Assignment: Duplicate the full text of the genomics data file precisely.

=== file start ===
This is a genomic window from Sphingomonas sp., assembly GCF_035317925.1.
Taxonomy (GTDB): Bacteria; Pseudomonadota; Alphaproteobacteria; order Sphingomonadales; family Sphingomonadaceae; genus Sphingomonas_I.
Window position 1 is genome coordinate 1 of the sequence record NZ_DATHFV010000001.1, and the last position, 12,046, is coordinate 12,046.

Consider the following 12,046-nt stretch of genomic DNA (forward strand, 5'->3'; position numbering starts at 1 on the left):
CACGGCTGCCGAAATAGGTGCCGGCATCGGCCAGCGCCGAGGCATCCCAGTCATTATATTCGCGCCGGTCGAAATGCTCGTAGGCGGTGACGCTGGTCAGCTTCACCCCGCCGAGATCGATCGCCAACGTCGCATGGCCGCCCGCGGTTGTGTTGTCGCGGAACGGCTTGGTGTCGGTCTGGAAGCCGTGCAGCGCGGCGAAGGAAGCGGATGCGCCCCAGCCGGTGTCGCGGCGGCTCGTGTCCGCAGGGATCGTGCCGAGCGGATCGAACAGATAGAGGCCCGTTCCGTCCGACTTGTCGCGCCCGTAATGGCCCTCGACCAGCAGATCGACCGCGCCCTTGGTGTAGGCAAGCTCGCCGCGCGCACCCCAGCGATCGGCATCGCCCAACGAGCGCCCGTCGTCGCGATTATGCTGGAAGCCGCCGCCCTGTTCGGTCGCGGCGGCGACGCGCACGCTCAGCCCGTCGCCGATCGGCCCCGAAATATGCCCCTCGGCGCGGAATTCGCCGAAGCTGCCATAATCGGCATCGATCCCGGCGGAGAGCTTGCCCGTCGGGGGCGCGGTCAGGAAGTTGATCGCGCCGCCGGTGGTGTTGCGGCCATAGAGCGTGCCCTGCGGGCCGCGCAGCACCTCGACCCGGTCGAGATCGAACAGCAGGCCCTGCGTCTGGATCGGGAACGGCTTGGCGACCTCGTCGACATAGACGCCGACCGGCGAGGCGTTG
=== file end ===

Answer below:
This is a genomic window from Sphingomonas sp., assembly GCF_035317925.1.
Taxonomy (GTDB): Bacteria; Pseudomonadota; Alphaproteobacteria; order Sphingomonadales; family Sphingomonadaceae; genus Sphingomonas_I.
Window position 1 is genome coordinate 1 of the sequence record NZ_DATHFV010000001.1, and the last position, 12,046, is coordinate 12,046.

Consider the following 12,046-nt stretch of genomic DNA (forward strand, 5'->3'; position numbering starts at 1 on the left):
CACGGCTGCCGAAATAGGTGCCGGCATCGGCCAGCGCCGAGGCATCCCAGTCATTATATTCGCGCCGGTCGAAATGCTCGTAGGCGGTGACGCTGGTCAGCTTCACCCCGCCGAGATCGATCGCCAACGTCGCATGGCCGCCCGCGGTTGTGTTGTCGCGGAACGGCTTGGTGTCGGTCTGGAAGCCGTGCAGCGCGGCGAAGGAAGCGGATGCGCCCCAGCCGGTGTCGCGGCGGCTCGTGTCCGCAGGGATCGTGCCGAGCGGATCGAACAGATAGAGGCCCGTTCCGTCCGACTTGTCGCGCCCGTAATGGCCCTCGACCAGCAGATCGACCGCGCCCTTGGTGTAGGCAAGCTCGCCGCGCGCACCCCAGCGATCGGCATCGCCCAACGAGCGCCCGTCGTCGCGATTATGCTGGAAGCCGCCGCCCTGTTCGGTCGCGGCGGCGACGCGCACGCTCAGCCCGTCGCCGATCGGCCCCGAAATATGCCCCTCGGCGCGGAATTCGCCGAAGCTGCCATAATCGGCATCGATCCCGGCGGAGAGCTTGCCCGTCGGGGGCGCGGTCAGGAAGTTGATCGCGCCGCCGGTGGTGTTGCGGCCATAGAGCGTGCCCTGCGGGCCGCGCAGCACCTCGACCCGGTCGAGATCGAACAGCAGGCCCTGCGTCTGGATCGGGAACGGCTTGGCGACCTCGTCGACATAGACGCCGACCGGCGAGGCGTTG